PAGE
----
The Process

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Look at how contemplative and artsy that shit is! LOOK!

Ya know… I didn’t go into this writing thing with the thought that my perspective on the world and its goings on needed to or would change in any way, but I’ve noticed a shift that’s worth mentioning. The process of sifting through my past for things worth discussing is a strange combination of cathartic and anxiety-provoking.

I find myself flying over forests of memories, then every so often a single tree catches my eye. Most of the trees are too obfuscated by time, a life of rotational inebriation, or a lack of enough interest to recall their details. Then, seemingly out of nowhere, I see one clearly – I circle over it, looking at it from different angles, trying to decide if it’s worth landing on. Sometimes it isn’t, and I resume my aloof perusing from the comfort of the clouds, but other times I like the shape of the branches, or the feel of the bark, or the color of the leaves, so I land.

Some trees have a beautiful aesthetic, and I can play around in them for my enjoyment, and ideally the enjoyment of the reader. Some trees are riddled with thorns that I must endure, ideally also for the enjoyment of the reader. Some feel like coming home, some feel like I’m standing on fucking thorns the whole time (I don’t need another metaphor there – thorns suck and so do some of my memories).

Sometimes the damn things are just too uncomfortable to get close to. It’s both exciting and frustrating to find these particular memories, because I know I’ve struck writer’s gold when I can’t bring myself to confront them, and eventually, I’ll have to endure the shitty feelings for long enough to get it in writing. I’m sorry to say, you’ll have to buy the book to get those stories (I’m not that sorry – it’ll be a good book).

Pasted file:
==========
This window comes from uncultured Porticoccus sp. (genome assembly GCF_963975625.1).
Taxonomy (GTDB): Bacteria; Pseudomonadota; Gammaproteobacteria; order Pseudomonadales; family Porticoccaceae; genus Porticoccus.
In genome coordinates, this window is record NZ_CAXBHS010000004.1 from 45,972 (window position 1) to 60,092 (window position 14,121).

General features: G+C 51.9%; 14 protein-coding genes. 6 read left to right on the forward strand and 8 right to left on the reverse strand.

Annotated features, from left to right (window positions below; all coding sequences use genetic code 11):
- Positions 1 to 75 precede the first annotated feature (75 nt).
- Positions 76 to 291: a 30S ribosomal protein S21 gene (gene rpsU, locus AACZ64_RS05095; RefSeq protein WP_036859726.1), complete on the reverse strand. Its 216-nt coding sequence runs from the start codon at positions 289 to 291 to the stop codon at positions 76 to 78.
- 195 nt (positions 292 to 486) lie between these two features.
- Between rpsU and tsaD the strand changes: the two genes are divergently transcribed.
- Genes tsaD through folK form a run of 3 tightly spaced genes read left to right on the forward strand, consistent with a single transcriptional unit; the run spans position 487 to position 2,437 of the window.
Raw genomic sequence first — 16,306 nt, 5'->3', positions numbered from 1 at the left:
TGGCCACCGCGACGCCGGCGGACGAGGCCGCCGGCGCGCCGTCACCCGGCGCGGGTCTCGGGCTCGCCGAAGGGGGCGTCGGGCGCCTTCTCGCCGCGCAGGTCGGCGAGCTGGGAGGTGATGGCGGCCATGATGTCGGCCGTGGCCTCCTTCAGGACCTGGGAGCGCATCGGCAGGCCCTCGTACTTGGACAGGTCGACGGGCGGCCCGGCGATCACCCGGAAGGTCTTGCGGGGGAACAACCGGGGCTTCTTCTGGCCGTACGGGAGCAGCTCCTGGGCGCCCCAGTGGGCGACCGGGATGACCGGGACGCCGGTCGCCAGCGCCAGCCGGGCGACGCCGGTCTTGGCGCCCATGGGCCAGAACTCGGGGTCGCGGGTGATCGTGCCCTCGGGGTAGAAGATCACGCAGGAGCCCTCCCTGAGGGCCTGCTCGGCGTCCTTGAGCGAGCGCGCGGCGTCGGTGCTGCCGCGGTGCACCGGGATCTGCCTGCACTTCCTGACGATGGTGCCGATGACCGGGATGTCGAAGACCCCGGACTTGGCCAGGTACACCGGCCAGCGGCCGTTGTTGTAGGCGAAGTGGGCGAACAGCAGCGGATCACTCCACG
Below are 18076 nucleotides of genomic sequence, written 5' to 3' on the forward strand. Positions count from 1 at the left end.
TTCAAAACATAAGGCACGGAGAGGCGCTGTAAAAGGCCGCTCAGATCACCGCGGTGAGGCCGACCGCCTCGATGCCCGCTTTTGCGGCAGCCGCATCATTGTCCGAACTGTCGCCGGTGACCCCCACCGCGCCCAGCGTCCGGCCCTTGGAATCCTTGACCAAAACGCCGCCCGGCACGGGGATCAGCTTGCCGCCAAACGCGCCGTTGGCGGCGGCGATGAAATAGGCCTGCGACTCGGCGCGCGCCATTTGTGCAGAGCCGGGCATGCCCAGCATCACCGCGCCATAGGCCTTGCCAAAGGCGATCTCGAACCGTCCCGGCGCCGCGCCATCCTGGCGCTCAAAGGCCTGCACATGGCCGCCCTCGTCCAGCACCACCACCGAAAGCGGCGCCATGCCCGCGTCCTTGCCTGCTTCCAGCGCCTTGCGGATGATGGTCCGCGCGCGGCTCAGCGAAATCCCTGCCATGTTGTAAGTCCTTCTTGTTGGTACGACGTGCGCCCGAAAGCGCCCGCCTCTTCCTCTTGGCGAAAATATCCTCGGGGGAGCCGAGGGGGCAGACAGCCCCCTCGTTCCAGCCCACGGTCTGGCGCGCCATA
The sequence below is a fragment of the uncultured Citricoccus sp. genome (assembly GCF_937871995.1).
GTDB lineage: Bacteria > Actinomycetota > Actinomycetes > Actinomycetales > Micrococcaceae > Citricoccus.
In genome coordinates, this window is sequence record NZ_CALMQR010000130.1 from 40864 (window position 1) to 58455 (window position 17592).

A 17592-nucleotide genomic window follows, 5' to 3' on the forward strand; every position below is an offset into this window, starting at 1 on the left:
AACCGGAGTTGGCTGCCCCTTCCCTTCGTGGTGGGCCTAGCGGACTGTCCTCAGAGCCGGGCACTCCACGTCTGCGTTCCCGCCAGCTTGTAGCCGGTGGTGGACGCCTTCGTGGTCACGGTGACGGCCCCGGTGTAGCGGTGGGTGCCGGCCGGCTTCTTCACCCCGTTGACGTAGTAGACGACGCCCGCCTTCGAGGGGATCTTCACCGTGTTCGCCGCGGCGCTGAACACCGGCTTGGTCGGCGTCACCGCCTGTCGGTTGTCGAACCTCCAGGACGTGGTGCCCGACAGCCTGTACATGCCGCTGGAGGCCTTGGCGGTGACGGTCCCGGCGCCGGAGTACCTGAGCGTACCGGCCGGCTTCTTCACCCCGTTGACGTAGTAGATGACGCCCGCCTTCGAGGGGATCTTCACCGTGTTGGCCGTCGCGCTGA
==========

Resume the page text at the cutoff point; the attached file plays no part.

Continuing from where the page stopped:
I suppose that even in those instances, I get some sense of enjoyment, or at least some long-term benefit. Even when it’s at its worst, this process can offer some degree of healing. I had a spent bullet casing lodge itself in my collar once, and by the time I got it out, the water forced from my skin had already cooled it to a manageable temperature. I ignored the burn for what was probably too long, and it got infected. After my first shower in a while, I scrubbed away at the wound with a rough washcloth until it was raw again. Now it’s healed and you can barely see the scar.

Point is, the process can be like scrubbing an infected burn wound with a rough washcloth, but eventually it’ll heal over more completely than it would have if you hadn’t done that. Or at least that’s the hope. If it doesn’t, I’ll at least try to make the scrubbing look choreographed. Either way, I hope you enjoy the spectacle.